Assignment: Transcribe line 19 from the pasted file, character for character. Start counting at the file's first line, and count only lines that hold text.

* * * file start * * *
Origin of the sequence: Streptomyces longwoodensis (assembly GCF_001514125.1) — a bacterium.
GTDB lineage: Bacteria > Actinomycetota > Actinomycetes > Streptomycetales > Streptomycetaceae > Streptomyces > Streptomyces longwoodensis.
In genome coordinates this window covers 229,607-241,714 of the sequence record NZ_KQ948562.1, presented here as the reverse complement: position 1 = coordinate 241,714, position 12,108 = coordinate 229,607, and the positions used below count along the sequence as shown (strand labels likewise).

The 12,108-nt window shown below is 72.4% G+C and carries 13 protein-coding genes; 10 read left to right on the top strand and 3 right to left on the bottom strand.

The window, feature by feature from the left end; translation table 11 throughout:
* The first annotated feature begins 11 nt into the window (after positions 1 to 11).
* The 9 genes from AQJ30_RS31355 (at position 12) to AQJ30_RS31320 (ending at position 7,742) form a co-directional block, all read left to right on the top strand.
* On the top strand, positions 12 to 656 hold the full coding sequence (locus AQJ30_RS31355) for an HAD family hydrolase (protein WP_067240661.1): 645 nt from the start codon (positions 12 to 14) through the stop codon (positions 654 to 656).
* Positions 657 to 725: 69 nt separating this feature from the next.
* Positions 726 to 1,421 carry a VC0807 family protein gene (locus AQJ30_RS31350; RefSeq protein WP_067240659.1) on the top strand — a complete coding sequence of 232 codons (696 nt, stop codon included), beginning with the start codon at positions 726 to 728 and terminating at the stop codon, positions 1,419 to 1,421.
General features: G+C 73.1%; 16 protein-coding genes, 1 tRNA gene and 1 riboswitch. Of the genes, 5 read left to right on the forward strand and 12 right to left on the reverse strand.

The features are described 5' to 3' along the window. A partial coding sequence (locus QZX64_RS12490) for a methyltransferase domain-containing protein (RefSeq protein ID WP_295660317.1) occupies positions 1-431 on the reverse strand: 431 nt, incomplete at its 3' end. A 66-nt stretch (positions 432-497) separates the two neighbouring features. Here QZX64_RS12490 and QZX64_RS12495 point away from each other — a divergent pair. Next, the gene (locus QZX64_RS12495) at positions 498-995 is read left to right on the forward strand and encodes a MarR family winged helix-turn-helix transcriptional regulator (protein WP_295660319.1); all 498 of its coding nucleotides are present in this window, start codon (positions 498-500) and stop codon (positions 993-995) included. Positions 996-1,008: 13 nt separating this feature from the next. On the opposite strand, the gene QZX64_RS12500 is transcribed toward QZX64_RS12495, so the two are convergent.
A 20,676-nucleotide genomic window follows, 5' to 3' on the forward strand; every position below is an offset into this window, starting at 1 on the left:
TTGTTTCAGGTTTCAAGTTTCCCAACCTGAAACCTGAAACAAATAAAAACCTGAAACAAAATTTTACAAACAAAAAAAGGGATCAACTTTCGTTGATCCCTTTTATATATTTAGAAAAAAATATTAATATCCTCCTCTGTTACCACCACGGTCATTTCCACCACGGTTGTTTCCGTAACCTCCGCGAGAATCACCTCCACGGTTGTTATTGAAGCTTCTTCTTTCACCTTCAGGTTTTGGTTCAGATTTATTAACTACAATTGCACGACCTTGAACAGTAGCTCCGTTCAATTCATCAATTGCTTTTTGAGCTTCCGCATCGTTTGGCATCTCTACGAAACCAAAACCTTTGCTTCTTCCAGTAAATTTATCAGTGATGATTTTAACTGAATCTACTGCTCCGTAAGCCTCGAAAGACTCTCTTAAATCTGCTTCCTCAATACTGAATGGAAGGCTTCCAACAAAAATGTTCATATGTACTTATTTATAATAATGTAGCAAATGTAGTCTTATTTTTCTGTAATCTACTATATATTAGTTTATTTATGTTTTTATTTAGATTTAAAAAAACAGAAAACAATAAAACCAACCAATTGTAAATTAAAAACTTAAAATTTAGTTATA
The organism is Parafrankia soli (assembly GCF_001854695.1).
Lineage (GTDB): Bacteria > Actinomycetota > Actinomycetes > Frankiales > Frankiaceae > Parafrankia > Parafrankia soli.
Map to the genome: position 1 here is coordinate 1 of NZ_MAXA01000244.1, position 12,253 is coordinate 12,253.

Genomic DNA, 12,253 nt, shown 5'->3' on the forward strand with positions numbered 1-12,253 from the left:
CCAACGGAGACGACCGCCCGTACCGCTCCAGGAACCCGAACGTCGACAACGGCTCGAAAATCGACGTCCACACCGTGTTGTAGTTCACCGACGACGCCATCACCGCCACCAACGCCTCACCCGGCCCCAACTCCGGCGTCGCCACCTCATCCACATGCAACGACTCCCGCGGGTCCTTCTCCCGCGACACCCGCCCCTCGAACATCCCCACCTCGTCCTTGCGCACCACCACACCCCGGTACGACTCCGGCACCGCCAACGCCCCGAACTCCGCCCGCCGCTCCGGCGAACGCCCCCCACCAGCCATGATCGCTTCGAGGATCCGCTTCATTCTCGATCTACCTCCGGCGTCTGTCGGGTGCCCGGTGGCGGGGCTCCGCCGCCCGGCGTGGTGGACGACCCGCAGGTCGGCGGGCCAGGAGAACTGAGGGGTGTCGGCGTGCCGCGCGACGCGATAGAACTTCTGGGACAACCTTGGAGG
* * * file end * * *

CCAACGGAGACGACCGCCCGTACCGCTCCAGGAACCCGAACGTCGACAACGGCTCGAAAATCGACGTCCACACCGTGTTGTAGTTCACCGACGACGCCATCACCGCCACCAACGCCTCACCCGGCCCCAACTCCGGCGTCGCCACCTCATCCACATGCAACGACTCCCGCGGGTCCTTCTCCCGCGACACCCGCCCCTCGAACATCCCCACCTCGTCCTTGCGCACCACCACACCCCGGTACGACTCCGGCACCGCCAACGCCCCGAACTCCGCCCGCCGCTCCGGCGAACGCCCCCCACCAGCCATGATCGCTTCGAGGATCCGCTTCATTCTCGATCTACCTCCGGCGTCTGTCGGGTGCCCGGTGGCGGGGCTCCGCCGCCCGGCGTGGTGGACGACCCGCAGGTCGGCGGGCCAGGAGAACTGAGGGGTGTCGGCGTGCCGCGCGACGCGATAGAACTTCTGGGACAACCTTGGAGG